Some falsehoods are too pernicious for honest men to leave unchallenged.
That’s how I’ve felt of late when observing the utter nonsense surrounding the U.S.-China trade war, and particularly the rhetoric around tariffs and who pays the cost of those tariffs.
If you listen to President Trump and his chief cheerleader on this issue, Assistant to the President and Director of Trade and Manufacturing Policy Peter Navarro, you would think that the tariffs being imposed by the administration on imported goods coming to the U.S. from China are being levied on the Chinese government. President Trump repeatedly has said via Twitter, in his impromptu remarks on the White House lawn and at his rallies, that China is “paying us Tens of Billions of Dollars, made possible by their monetary devaluations and pumping massive amounts of cash to keep their system going.”
Navarro, whom I’ve met on several occasions and who I actually like personally, goes a little deeper into the explanation of the tariffs, saying: “China bears the burden of the tariffs in the form of lower exports, lower prices for their products, lower profits for their companies…The government of China has borne the burden of those tariffs in the form of lower tax revenues and a lower rate of growth… The governments of China and Mexico will pay for it and the producers in Mexico and China pay for this.”
While this statement is not an outright falsehood, it does ignore the reality that the Trump tariffs are a tax levied on American companies that import goods from China.
Simply stated, import tariffs are levied on those who import the goods. What that means is that American companies that import goods from China are the ones who are paying the tariffs — nobody else.
Now, one can accurately argue that tariffs on Chinese exports going to the United States has led to a decline in those exports and, as a result, an overall slowing of the Chinese economy. I can agree with that. However, one cannot argue that somehow the Chinese are paying the U.S. Treasury “Tens of Billions of Dollars,” as the president says. That is simply not factually accurate. And, it’s not only untrue, it’s also a deceptive spin on reality.
The truth here is that U.S. companies that want to import the goods on the list that have been targeted for tariffs will have to write a check to Uncle Sam to do so. There are no Chinese entities writing checks.
In fact, the way it works is that all tariffs, duties and levies are collected by Customs and Border Protection agents at 328 ports of entry across the country. And where do the proceeds go? To the United States Treasury. Yes, the same United States Treasury that happily takes your annual federal tax payment (tell me again how this isn’t a tax on Americans?).
Now, I would also argue that those who really bear the burden of the tariffs are the customers of those American companies — i.e. the American consumer — who are likely to pay more for those goods in the form of higher prices. That’s because companies aren’t static entities. If their costs increase, they tend to pass that cost along to customers.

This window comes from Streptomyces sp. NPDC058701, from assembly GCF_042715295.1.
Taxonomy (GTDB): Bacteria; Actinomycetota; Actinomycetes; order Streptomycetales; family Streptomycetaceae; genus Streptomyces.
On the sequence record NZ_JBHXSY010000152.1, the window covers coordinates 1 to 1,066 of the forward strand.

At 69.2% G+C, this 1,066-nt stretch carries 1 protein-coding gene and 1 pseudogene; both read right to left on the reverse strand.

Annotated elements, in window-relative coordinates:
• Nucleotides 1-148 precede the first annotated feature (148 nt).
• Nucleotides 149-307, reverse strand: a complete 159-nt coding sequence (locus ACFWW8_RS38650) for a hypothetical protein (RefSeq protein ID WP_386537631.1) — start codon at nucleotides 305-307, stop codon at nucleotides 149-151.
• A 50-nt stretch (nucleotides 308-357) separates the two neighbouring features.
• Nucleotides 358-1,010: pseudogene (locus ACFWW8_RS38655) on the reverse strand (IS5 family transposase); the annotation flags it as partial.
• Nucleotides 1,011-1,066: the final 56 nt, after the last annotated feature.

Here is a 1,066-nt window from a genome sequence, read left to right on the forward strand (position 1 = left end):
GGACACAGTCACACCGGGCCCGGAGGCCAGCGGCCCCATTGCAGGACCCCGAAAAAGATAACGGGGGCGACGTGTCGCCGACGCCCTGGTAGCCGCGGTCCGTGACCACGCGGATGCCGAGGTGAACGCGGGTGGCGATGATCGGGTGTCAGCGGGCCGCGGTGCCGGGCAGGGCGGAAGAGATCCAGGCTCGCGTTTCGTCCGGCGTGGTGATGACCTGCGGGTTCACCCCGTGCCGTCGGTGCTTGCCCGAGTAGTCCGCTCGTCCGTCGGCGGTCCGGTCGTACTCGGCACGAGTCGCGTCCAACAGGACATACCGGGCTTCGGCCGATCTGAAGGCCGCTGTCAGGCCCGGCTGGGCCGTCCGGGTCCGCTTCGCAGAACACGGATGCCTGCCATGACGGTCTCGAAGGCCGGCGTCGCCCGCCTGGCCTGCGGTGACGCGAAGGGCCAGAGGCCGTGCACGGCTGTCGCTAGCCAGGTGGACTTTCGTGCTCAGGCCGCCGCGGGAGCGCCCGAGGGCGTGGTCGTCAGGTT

Though the data here are unclear as to how much the tariffs cost the average American family, one recent study found that the 2018 tariffs imposed an annual cost of $419 on the typical household. This cost comprises both the added tax burden faced by consumers and the cost of so-called deadweight, or efficiency loss.
So, to anyone who thinks China is paying the tariffs, please don’t insult our intelligence. Readers of The Deep Woods are neither naïve nor uninformed — and we don’t take kindly to those trying to pull the wool of falsehood over our eyes.
The Virtue of Getting Mad
“There’s only one way to become a hitter. Go up to the plate and get mad. Get mad at yourself and mad at the pitcher.”
— Ted Williams
When I was a kid, my father always told me that his favorite athlete was also the greatest hitter of all time, Boston Red Sox legend Ted Williams. In this quote, Williams lets us in on one of his secrets to success — he used to get mad! You see, to do anything great in life, you have to be animated with the kind of passion and desire to achieve that usually comes from one of two sources — deep love or deep anger.
Here, the anger is a sense that you won’t rest until you’ve conquered your opponents, vanquished your shortcomings and bested the self-doubt that rages within us all. So, take it from the last man to ever finish the year with a batting average over .400. And if you want to be a good hitter in life, try getting a little mad.
Wisdom about money, investing and life can be found anywhere. If you have a good quote that you’d like me to share with your fellow readers, send it to me, along with any comments, questions and suggestions you have about my newsletters, seminars or anything else. Click here to ask Jim.